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InnovativeCommunities.Org Foundation

Worldwide Community Development

San Antonio

The San Antonio Palopó Community, Lake Atitlán, located in the highlands of Guatemala, is a place of incredible beauty, edged by volcanoes and surrounded by small picturesque Mayan villages. But enter one of these villages, and you find communities of people trying to eke out a living in very difficult circumstances. For the past several years, the ICO San Antonio team has been working in San Antonio Palopó, on the west side of the lake, and in neighbouring villages and hamlets, in particular Santa Catarina Palopó.

 

 

 

A Bit of Background:

Almost 20 years ago, artist Jacqueline Mealing started working with a small group of traditional women weavers, helping them to adapt their weaving techniques to create beautiful scarves that they could sell to tourists. Since then, Jacqueline has returned to San Antonio almost every year, and others of us have joined her.

In 2007, we became part of  InnovativeCommunities.Org Foundation (ICO); we are delighted to be able to work with like-minded folk and share our experiences with those working in other world communities. Because we receive administrative assistance from ICO, and because those of us who go to Guatemala to work as volunteers pay our own fare and living expenses, every penny that is donated goes straight to the communities in Guatemala.

Our Mission Statement:

To support and work with indigenous leaders in Mayan communities around Lake Atitlán, Guatemala, in particular San Antonio Palopó and Santa Catarina Palopó, to improve the quality of life in the areas of health, education , and economic, social and environmental development.

What’s Happening in San Antonio?

Our approach is to work very closely with community groups – women’s groups, teachers, health clinic workers, the Municipality – to help identify the initiatives that would most benefit the community. Below is a video highlighting the current initiatives in the San Antonio community.

 


 

Traditionally, Mayans cook over unventilated open hearths in their one-room adobe homes. This causes health problems — respiratory illnesses, eye infections, and burns to children — and massive deforestation. The Onil stove (which costs approximately $125 US), developed and produced in Guatemala, is vented, smoke-free, and uses 70% less wood than open-hearth fires. We have installed almost 1,000 Onil stoves in just over 5 years, and there is a great need for more. Already, we are hearing from the health workers in these communities that health is improving dramatically.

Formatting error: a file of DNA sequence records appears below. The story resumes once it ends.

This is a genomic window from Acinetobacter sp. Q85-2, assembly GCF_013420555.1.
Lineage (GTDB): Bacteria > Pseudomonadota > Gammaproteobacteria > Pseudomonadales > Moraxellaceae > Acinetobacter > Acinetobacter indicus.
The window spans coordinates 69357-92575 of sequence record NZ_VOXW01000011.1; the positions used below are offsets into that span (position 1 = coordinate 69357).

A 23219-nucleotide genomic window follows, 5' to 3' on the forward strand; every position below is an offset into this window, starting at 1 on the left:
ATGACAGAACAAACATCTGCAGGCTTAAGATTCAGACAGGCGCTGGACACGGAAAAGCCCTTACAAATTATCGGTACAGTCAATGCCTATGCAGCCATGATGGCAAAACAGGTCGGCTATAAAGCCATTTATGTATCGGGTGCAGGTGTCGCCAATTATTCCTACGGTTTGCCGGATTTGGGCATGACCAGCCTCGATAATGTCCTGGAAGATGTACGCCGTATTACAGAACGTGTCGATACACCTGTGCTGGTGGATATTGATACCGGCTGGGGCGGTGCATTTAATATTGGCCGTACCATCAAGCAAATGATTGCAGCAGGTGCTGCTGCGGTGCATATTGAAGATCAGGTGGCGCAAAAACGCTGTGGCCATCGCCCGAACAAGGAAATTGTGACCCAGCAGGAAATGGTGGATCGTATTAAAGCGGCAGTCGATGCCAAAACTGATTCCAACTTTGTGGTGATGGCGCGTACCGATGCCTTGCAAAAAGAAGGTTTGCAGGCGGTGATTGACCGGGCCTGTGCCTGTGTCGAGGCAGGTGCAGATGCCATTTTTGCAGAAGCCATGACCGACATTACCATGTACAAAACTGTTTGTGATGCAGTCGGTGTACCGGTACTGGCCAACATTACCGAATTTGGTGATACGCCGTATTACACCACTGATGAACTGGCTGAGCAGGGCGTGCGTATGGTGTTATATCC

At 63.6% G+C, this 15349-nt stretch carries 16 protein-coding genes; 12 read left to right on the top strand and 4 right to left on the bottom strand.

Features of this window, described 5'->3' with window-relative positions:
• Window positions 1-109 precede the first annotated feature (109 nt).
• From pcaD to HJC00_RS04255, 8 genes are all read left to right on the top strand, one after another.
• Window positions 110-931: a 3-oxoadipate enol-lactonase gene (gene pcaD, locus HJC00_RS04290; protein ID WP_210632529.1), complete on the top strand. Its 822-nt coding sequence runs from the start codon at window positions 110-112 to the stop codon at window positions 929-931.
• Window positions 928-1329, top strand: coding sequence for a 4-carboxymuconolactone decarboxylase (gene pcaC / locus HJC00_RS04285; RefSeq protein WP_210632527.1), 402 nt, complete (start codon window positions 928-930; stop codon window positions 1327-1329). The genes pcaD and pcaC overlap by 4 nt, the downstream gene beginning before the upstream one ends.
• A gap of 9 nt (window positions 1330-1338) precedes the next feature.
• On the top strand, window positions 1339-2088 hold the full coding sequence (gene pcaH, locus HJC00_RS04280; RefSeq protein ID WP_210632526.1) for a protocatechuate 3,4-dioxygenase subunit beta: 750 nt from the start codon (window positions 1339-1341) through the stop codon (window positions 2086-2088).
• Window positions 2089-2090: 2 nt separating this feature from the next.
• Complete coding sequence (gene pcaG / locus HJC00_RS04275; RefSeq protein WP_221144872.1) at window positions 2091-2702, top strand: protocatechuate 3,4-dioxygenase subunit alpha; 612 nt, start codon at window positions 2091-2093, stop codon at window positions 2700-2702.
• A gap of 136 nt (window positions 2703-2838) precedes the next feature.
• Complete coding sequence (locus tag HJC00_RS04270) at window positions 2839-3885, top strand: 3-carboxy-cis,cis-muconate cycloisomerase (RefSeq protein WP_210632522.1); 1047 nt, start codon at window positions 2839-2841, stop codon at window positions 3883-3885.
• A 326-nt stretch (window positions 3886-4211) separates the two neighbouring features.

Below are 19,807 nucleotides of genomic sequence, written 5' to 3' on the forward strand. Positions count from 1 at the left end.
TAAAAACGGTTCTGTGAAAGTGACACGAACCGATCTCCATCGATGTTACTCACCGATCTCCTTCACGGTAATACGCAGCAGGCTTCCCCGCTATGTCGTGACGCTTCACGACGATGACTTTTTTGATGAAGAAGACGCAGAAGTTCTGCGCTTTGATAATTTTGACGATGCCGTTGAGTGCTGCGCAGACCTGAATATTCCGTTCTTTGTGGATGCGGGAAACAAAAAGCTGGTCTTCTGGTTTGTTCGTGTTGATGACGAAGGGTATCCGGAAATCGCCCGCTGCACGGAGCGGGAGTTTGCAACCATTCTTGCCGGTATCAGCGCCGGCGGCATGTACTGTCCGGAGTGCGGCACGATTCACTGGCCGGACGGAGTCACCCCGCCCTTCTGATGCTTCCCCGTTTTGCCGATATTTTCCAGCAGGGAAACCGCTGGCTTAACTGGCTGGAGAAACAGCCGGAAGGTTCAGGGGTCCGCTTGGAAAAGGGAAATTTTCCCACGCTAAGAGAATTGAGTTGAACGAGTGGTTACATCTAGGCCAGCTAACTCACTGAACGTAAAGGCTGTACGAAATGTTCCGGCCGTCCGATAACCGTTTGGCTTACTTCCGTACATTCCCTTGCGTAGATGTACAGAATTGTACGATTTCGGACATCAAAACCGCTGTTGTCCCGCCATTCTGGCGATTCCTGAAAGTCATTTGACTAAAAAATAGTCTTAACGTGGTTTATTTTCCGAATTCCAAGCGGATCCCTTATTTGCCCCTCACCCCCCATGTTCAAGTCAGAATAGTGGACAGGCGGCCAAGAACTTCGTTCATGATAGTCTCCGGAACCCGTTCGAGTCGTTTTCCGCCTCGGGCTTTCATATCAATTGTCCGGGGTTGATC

We work with the elementary schools in the region to provide school supplies and equipment. We try to ensure that every child will have the opportunity to attend school, and that the schools will have the equipment and supplies they need.

Our scholarship program, which started small, is growing each year. Although most children can make it through the primary grades, education becomes increasingly expensive as students reach middle and high school, which involve student fees, uniforms, and long bus trips every day, because there is no senior high school in the villages. 

The small community centre, which we helped establish in 2010, has become a place of healing in the aftermath of the disasters. Directed by a local board and staffed by two talented young women, it offers a range of programs that support families: after-school help for students, women’s groups covering everything from Spanish to family planning and nutrition, programs for teens, and a group for elderly women.

 

Over the years, we have brought in much-needed medical supplies for the local clinic. Early in 2011, Dr. John Snively started a program of dental education and basic dental treatment. In early 2012, Dr. John and his team of dental workers will return, this time with a complete mobile dental unit bought with the help of Rotary International. Based in San Antonio, this unit will serve small communities around Lake Atitlán – communities that currently have no dental care.

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